As China’s economic growth has slowed during the trade war, its imports from both the United States and the rest of the world have also fallen (figure 4). China’s tariff reductions toward the rest of the world are likely to have helped stem the decline in imports from those countries. Nevertheless, the drop in U.S. exports to China — due to slowing domestic demand, the retaliatory tariffs, as well as the incentive to switch to other foreign sources — is much more severe.
Two fishery products provide examples. The American lobster industry saw its exports fall by 70% after China imposed its retaliatory tariff of 25% on July 6, 2018. Things are so bad that the industry has sought federal assistance, though it has not been eligible for the subsidy programs the Trump administration’s U.S. Department of Agriculture (USDA) has provided to date. On the other hand, Canada’s lobster exports to China nearly doubled as it benefited from a 3 percentage point tariff cut in 2018.
Similarly, American exporters of Pacific salmon saw their sales to China decline after the retaliatory tariff, only to be replaced by Chinese imports from Japan. China had reduced the duty facing Japan by 3 percentage points.
In other instances, the new tariff on the United States was the only thing needed for China’s consumers to make the switch. China shifted much of its imports of U.S. soybeans in 2018 to imports from Brazil and Argentina without further reducing its existing 3% tariff on soybean imports from those countries.
Tariffs are costly to the country imposing them, and China is no exception. Concern over such costs likely explain both China’s restrained retaliation against the United States and its decision to reduce tariffs toward the rest of the world.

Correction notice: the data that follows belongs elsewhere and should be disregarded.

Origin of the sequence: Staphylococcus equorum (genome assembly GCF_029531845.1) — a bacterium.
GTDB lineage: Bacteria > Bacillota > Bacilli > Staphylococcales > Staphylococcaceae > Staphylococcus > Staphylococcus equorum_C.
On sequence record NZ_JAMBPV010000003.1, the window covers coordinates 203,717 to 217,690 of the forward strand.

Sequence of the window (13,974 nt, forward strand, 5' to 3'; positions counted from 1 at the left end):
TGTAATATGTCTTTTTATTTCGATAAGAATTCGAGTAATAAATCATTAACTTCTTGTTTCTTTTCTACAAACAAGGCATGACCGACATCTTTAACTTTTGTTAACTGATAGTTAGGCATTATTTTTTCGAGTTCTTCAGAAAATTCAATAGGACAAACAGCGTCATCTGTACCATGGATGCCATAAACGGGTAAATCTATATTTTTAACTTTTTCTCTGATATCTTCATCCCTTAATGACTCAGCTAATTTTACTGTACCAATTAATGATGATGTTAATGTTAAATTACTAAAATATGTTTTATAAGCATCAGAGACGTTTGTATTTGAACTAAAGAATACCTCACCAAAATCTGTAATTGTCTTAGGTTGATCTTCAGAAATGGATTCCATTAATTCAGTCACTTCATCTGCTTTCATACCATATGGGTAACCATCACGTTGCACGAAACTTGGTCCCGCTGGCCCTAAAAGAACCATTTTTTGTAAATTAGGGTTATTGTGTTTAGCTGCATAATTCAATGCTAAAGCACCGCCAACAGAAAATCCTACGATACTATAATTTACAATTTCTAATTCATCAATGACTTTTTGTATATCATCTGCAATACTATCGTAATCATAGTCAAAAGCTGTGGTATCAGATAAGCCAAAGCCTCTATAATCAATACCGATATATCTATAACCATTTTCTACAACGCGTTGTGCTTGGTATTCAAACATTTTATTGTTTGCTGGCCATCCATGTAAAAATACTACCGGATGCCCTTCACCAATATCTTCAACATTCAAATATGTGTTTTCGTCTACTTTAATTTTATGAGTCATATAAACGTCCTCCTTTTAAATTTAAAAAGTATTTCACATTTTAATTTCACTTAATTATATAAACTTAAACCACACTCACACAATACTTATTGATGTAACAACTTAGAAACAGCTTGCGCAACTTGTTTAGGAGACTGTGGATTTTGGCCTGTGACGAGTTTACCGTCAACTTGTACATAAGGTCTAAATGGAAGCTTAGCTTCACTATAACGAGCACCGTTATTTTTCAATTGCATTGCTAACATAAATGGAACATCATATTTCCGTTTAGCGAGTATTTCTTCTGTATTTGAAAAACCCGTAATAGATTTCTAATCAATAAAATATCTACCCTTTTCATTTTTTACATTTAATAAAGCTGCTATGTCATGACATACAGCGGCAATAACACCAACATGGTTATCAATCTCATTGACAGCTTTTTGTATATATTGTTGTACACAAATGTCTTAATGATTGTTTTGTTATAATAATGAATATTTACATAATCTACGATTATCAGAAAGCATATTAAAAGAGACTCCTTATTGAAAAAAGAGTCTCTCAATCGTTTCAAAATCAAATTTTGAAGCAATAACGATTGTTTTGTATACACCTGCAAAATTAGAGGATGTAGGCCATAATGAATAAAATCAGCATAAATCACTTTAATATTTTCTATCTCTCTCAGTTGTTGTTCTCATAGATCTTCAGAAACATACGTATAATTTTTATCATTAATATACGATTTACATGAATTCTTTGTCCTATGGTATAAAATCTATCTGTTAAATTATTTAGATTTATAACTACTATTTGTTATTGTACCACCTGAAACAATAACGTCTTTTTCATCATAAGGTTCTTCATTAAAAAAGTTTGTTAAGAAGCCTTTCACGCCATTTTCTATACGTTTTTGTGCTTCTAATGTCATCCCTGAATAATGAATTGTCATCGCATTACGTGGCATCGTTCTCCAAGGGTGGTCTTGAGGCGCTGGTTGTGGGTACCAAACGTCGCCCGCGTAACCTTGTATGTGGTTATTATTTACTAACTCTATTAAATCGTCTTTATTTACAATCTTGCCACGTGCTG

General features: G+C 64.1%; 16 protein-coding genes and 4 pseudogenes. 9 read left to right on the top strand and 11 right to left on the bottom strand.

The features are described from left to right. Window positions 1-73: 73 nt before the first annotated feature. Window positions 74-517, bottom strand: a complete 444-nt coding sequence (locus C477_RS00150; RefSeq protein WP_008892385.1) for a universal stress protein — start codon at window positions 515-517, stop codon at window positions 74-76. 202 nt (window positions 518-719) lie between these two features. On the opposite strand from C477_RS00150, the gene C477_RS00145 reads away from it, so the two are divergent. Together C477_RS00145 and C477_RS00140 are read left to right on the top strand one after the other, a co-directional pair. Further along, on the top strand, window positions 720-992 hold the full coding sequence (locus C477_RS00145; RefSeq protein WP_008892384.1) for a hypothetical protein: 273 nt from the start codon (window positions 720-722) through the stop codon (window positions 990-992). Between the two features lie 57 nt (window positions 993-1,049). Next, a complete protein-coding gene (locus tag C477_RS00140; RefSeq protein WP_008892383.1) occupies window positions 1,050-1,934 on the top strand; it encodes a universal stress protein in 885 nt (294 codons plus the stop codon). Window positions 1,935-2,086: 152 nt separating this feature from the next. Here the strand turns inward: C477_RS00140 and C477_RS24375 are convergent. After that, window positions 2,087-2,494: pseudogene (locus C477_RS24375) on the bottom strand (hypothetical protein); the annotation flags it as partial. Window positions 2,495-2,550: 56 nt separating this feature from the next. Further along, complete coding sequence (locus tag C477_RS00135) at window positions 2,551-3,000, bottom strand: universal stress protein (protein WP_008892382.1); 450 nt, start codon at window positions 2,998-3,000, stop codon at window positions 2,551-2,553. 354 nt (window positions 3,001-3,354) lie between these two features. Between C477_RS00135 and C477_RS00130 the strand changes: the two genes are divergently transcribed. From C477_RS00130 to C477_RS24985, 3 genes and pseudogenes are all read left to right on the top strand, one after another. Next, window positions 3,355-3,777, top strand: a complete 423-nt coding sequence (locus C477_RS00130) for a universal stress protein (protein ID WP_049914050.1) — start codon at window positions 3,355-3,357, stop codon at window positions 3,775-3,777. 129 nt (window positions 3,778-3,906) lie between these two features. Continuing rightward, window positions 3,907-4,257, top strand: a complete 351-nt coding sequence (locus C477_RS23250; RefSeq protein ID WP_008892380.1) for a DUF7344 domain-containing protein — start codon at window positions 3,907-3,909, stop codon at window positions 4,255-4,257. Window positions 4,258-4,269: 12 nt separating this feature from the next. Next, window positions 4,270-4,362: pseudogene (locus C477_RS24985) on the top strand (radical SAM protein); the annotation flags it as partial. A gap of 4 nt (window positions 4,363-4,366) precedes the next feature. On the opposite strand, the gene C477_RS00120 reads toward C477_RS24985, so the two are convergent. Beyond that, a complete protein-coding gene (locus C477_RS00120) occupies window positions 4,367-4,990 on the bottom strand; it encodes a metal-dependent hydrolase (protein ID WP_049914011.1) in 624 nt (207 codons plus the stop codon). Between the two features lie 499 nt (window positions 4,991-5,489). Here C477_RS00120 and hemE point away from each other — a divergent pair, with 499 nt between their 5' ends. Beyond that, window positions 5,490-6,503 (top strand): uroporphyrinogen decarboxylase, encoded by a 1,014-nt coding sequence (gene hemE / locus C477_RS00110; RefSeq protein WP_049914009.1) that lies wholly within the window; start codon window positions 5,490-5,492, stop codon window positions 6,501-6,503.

China’s choice of products and tariff levels are also likely the result of a complex calculation. Like Trump, Beijing may be acting strategically in an attempt to inflict political-economic pain on the other side. But the nuance of its choices may also signal that it is wary of self-harm. And one potential way to offset the cost of its higher tariffs on U.S. exporters is to lower its tariffs on everyone else.
This is not good news for U.S. exporters. China’s retaliatory tariffs put them at a disadvantage relative to local firms, which obviously don’t have to pay any border taxes. But reducing tariffs on imports from other countries means U.S. exporters also face an increasing disadvantage relative to competitors in Canada, Japan, Europe and elsewhere.
China’s actions have two parallels of note. The first is the contemporary counterpart of American beef being shut out of Japan — not because of retaliation, but because of President Trump’s decision to pull the United States out of the Trans-Pacific Partnership agreement in January 2017. Americans are at a disadvantage as Australia, Canada, New Zealand and other agricultural exporters enjoy lower tariffs in Japan because those countries agreed to implement the Comprehensive and Progressive Agreement for Trans-Pacific Partnership (CPTPP).
The second and more ominous parallel is the shadow of the 1930s. Like China’s response today, there was a two-pronged international reaction to the United States’ imposition of its infamous Smoot-Hawley Tariff Act. Yes, U.S. exporters consequently face higher tariffs due to retaliation. But they were also squeezed out of foreign markets when countries like Canada and the United Kingdom lowered tariffs only on each other by forming the system of Imperial Preferences.
This is just one more good reason why trade wars are not easy to win.
Chad P. Bown is a Reginald Jones Senior Fellow at the Peterson Institute for International Economics (PIIE). Euijin Jung is an Eranda Rothschild Foundation Junior Fellow at the PIIE. Eva (Yiwen) Zhang is a research analyst at the PIIE.
This article was originally published on piie.com.